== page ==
From the simple dough-sauce-cheese combo to toppings galore, what’s not to like about pizza? Pizza offers incredible flexibility and can accommodate everyone from the most adventurous eaters on down the foodie totem pole to the blasphemous cheese-haters picky eaters.
Pizza is also really easy to make at home if you buy fresh dough from your local pizzeria or Whole Foods, and then you won’t be limited as to toppings or sauces. Big fan of a standard Margherita pizza but want to use heirloom tomatoes? Now’s your chance! Want to transform left over barbecued chicken from the weekend into a different-but-delicious dish that won’t leave your family groaning about eating left overs? Make barbecued chicken pizza – or any type of pizza with chicken on it, for that matter.
So here I am, pontificating the merits of pizza as though you weren’t already pizza’s biggest fan. But let me tell you, as delicious as six slices a slice can be straight out of the oven, or after a night of embracing your inner lush, or for breakfast even after it sat on the counter all night (I know – unsafe practice; but I don’t know anyone who has ever gotten sick from it), pizza has never been quite so irresistible as it is in the rolled-up and sliced form of a pizza swirl.
The pizza swirl- and this prosciutto and fig combination, in particular – offers everything that comes with a regular slice of pizza. But it also comes with something more delicious: a to-die-for caramelization on the pan side of the roll, where the dough, cheese, sauce and toppings meld together and create a salty-sweet crust that transcends even the greatest of mere slices.
I recommend eating them straight out of the oven, preferably at a dinner party so you don’t eat them all by yourself and so you have the excuse to create delightful hors d’œuvres by piercing each pizza roll with lollipop or popsicle sticks and arranging them like flowers in a glass. Or if you conveniently “forget” to reload the dinner party plate and leave some extra swirls in the kitchen, throw them in baggies for a post-dinner party, midnight snack lunch the next day.
Notes on ingredients, substitutions and storage: I went with more sophisticated toppings, but a more standard pepperoni-marinara-mozzarella combo would be equally delicious and fun. Feel free to turn old pizza favorites into new pizza pastries, or experiment with new flavors. But make sure to chop any chunky toppings into smaller pieces and sprinkle the cheese on top of the toppings – the cheese acts as the glue that keeps these little treasure chests together. Individual rolls can also be frozen and baked within a couple weeks.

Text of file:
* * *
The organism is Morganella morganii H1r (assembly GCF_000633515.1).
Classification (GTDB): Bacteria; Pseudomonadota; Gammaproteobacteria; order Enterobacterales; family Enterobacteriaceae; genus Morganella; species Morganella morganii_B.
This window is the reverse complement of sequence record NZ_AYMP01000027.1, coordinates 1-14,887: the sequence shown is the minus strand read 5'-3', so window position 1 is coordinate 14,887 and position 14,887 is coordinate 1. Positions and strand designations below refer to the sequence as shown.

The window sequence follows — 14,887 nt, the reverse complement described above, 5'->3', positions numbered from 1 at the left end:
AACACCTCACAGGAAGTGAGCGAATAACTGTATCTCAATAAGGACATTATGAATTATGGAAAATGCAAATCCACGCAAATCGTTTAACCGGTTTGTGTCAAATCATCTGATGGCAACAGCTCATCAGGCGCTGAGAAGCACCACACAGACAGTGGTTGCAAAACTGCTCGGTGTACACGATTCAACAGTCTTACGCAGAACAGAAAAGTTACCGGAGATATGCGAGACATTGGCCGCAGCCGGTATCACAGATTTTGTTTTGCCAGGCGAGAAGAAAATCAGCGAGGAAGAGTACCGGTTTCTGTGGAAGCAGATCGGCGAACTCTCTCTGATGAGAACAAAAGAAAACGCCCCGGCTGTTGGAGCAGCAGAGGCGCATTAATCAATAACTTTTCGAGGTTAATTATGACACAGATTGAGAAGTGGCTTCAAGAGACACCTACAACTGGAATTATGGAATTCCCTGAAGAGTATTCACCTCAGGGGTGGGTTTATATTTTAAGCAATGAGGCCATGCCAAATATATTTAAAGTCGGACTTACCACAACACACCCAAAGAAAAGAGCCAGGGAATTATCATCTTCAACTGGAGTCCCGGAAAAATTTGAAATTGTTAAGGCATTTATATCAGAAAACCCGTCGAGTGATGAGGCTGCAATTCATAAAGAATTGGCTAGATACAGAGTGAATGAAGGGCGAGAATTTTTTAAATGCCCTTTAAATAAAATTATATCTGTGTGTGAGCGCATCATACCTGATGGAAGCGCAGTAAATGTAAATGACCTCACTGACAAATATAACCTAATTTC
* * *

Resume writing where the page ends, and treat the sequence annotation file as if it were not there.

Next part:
1 package fresh pre-made dough from Whole Foods (or your favorite pizzeria)
1/4 c. cornmeal
4 oz. crème fraîche
1/4 c. fig jam, room temperature
1/2 c. fresh figs, diced (may use dried figs, but rehydrate in 2 Tbsp. of water after dicing)
3 to 4 slices prosciutto, chopped into small pieces
1/2 c. Gruyère, finely grated
1/2 c. Manchego, finely grated
Preheat oven to 550°F, and lightly sprinkle baking sheet with cornmeal.
(If possible, let the dough rise for a few hours at room temperature, then return it to the fridge.) Remove dough from fridge about 30 minutes before baking so that the dough returns to room temperature.
Crank oven up to 550 degrees. Lightly sprinkle a large baking sheet with cornmeal. Shape the dough by either rolling it out (will need a little flour) or lifting the dough up and stretching/rotating it until it fits the pan.
Spread crème fraîche and fig jam over pizza dough, then evenly sprinkle figs, prosciutto, Gruyère, and Manchego on top of dough. Roll pizza into a log. Slice log into 1/2 inch pieces with serrated knife or kitchen shears, and place each pizza roll an inch apart on baking sheet.
Bake pizza rolls for 12-18 minutes until cheese has melted and caramelized slightly. Let cool for 2 minutes, then enjoy!